MADISON, Alabama (AP) — A family is planning to file a lawsuit after a relative visiting from India was injured during an encounter with police.
Police officers were responding to a call last Friday morning about a suspicious person walking onto driveways and looking into garages, department officials said in a statement. Officers stopped Sureshbhai Patel, 57, and tried talking to him but he spoke little English, authorities said.
Officers tried patting Patel down but he put his hands in his pockets and pulled away, police said. Patel was injured as he was forced to the ground and was taken to a local hospital, police said.
Watch a report on the man’s condition from Alabama’s WHNT below:
Chirag Patel has told local news media that his father has only been to America once before and is visiting to help care for his grandson while Chirag Patel pursues a graduate degree.
“He was just walking on the sidewalk as he does all the time,” Patel told Al.com. “This is a good neighborhood. I didn’t expect anything to happen.” Patel said his father had to undergo surgery to fuse two vertebrae in his spine after being taken to the ground. Patel said his father is still unable to move his left leg.
Attorney Hank Sherrod said the family plans to file a lawsuit. When Patel was stopped, he told police “no English,” and repeated his son’s house number, Sherrod told Al.com.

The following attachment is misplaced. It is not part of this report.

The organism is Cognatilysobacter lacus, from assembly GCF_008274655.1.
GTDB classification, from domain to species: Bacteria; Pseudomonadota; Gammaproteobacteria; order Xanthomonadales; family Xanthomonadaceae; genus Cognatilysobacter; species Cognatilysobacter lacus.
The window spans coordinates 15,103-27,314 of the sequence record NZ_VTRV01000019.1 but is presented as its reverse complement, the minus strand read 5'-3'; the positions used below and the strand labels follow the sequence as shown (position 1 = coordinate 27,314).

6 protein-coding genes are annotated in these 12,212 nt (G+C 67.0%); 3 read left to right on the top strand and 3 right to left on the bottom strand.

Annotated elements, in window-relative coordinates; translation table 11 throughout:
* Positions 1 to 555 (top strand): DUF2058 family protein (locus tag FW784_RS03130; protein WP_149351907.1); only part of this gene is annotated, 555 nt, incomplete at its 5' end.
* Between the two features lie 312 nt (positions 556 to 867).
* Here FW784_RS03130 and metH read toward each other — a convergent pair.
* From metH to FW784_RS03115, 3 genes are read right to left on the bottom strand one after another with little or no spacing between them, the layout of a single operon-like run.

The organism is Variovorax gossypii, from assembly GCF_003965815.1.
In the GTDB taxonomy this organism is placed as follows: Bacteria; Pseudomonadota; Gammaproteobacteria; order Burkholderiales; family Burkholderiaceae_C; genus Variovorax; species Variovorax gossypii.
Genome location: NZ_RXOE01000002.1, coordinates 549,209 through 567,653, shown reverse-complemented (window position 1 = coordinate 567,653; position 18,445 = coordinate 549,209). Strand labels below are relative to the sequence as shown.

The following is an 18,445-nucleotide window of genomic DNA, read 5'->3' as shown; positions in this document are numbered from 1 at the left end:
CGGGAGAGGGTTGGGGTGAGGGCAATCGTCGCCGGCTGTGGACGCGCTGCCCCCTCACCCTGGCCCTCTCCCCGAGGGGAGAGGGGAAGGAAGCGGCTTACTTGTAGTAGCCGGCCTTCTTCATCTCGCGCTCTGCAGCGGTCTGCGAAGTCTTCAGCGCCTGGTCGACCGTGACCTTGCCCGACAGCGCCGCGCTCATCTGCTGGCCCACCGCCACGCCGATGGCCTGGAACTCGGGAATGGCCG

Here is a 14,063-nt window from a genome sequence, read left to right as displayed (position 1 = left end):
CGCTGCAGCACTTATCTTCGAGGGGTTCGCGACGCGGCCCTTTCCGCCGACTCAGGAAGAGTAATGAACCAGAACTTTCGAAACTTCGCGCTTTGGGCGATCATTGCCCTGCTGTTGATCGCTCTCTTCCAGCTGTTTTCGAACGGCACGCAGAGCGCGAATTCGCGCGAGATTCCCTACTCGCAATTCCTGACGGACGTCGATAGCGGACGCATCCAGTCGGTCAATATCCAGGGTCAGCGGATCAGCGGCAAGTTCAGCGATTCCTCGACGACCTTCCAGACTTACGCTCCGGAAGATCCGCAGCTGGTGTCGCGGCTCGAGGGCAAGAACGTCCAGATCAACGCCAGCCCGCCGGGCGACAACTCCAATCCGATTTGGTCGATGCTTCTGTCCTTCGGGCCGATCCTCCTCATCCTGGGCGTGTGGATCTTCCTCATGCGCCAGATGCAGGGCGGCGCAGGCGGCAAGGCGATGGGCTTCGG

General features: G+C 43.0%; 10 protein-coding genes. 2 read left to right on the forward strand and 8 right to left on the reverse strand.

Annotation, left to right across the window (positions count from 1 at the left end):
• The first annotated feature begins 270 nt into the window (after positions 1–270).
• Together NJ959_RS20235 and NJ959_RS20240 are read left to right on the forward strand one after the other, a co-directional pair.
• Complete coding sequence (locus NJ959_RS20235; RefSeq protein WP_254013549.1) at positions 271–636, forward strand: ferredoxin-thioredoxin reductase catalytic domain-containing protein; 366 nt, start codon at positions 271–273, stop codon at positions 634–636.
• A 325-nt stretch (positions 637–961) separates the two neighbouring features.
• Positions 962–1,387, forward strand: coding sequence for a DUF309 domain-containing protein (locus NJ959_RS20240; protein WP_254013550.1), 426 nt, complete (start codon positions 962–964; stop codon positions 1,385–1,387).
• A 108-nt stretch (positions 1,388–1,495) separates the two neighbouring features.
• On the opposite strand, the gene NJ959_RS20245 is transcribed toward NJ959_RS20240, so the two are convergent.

The use of force is under investigation and the officer involved has been placed on administrative leave during the investigation, police said. Video and audio recordings of the encounter are part of the internal affairs investigation and have not been released, Capt. John Stringer was quoted by Al.com as saying.
Madison Police Chief Larry R. Muncey said he is also concerned about the encounter and the department is asking for the community’s patience while it investigates.
Rajan Zed, president of the nonprofit Universal Society of Hinduism based in Reno, Nevada, released a statement Wednesday calling for emergency responders in Alabama to receive cultural competency training. He said encounters like Patel’s could be avoided if Americans worked to better understand each other.
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